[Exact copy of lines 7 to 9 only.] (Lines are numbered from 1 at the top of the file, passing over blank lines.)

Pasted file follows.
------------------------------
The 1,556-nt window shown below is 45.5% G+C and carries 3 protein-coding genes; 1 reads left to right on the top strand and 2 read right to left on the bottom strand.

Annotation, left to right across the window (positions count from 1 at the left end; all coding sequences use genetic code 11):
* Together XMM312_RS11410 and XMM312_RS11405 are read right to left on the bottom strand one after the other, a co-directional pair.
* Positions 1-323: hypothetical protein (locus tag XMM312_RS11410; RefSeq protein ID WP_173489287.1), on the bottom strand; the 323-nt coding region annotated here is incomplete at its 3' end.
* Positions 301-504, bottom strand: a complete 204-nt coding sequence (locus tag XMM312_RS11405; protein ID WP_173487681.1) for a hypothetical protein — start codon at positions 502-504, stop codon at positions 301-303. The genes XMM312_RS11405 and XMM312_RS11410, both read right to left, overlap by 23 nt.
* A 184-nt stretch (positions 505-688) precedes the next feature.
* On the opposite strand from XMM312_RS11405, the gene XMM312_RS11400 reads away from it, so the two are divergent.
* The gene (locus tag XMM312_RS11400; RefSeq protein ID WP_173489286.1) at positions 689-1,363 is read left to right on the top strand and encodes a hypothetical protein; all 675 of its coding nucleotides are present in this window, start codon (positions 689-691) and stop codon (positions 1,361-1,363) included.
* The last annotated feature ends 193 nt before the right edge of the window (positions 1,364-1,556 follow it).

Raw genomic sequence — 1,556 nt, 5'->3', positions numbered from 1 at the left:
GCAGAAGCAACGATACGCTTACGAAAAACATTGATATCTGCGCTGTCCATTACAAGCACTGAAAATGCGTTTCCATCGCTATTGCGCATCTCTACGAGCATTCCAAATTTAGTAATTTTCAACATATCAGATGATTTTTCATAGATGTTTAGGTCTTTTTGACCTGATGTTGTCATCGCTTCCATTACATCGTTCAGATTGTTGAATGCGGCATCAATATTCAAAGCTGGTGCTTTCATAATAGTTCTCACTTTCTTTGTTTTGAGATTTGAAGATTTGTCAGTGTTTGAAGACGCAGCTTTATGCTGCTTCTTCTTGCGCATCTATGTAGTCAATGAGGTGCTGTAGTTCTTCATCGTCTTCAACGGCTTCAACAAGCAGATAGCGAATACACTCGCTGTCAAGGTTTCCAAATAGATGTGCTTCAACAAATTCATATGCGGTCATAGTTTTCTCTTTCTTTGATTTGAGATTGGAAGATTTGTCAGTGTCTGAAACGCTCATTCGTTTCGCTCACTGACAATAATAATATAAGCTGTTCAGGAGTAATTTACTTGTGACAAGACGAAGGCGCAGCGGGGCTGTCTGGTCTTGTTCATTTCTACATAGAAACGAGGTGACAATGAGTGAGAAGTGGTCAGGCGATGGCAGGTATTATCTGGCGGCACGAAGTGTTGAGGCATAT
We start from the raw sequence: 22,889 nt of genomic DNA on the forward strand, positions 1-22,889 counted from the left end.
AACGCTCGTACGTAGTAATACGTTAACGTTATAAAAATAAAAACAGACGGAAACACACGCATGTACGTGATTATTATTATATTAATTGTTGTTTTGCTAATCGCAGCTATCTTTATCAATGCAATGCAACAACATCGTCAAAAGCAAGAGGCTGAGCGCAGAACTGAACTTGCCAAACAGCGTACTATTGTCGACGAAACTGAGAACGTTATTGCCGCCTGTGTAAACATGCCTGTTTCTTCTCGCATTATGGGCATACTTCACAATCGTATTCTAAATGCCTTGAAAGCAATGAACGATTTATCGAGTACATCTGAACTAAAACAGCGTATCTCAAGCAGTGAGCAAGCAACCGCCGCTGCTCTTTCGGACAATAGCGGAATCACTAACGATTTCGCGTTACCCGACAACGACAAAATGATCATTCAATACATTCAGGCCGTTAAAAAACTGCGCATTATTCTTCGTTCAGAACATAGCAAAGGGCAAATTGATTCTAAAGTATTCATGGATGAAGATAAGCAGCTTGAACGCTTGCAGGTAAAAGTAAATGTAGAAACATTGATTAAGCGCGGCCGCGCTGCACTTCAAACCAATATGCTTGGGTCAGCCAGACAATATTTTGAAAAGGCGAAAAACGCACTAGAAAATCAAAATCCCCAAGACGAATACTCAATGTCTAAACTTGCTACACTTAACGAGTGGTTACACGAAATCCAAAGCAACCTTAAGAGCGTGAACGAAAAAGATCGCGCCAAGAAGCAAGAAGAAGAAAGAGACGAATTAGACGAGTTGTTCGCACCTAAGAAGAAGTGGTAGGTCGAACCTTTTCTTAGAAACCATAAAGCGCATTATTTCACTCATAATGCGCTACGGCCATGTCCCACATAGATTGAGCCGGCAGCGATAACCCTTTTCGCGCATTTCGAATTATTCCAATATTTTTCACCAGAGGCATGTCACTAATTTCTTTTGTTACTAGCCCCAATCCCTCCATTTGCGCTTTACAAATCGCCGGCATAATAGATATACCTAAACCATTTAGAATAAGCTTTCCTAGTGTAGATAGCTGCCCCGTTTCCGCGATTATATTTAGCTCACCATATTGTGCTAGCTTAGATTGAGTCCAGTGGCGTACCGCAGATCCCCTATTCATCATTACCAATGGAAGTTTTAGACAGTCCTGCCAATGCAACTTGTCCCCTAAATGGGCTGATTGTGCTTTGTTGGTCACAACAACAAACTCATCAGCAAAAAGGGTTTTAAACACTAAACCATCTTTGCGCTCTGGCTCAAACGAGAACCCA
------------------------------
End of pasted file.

* On the opposite strand from XMM312_RS11405, the gene XMM312_RS11400 reads away from it, so the two are divergent.
* The gene (locus tag XMM312_RS11400; RefSeq protein ID WP_173489286.1) at positions 689-1,363 is read left to right on the top strand and encodes a hypothetical protein; all 675 of its coding nucleotides are present in this window, start codon (positions 689-691) and stop codon (positions 1,361-1,363) included.
* The last annotated feature ends 193 nt before the right edge of the window (positions 1,364-1,556 follow it).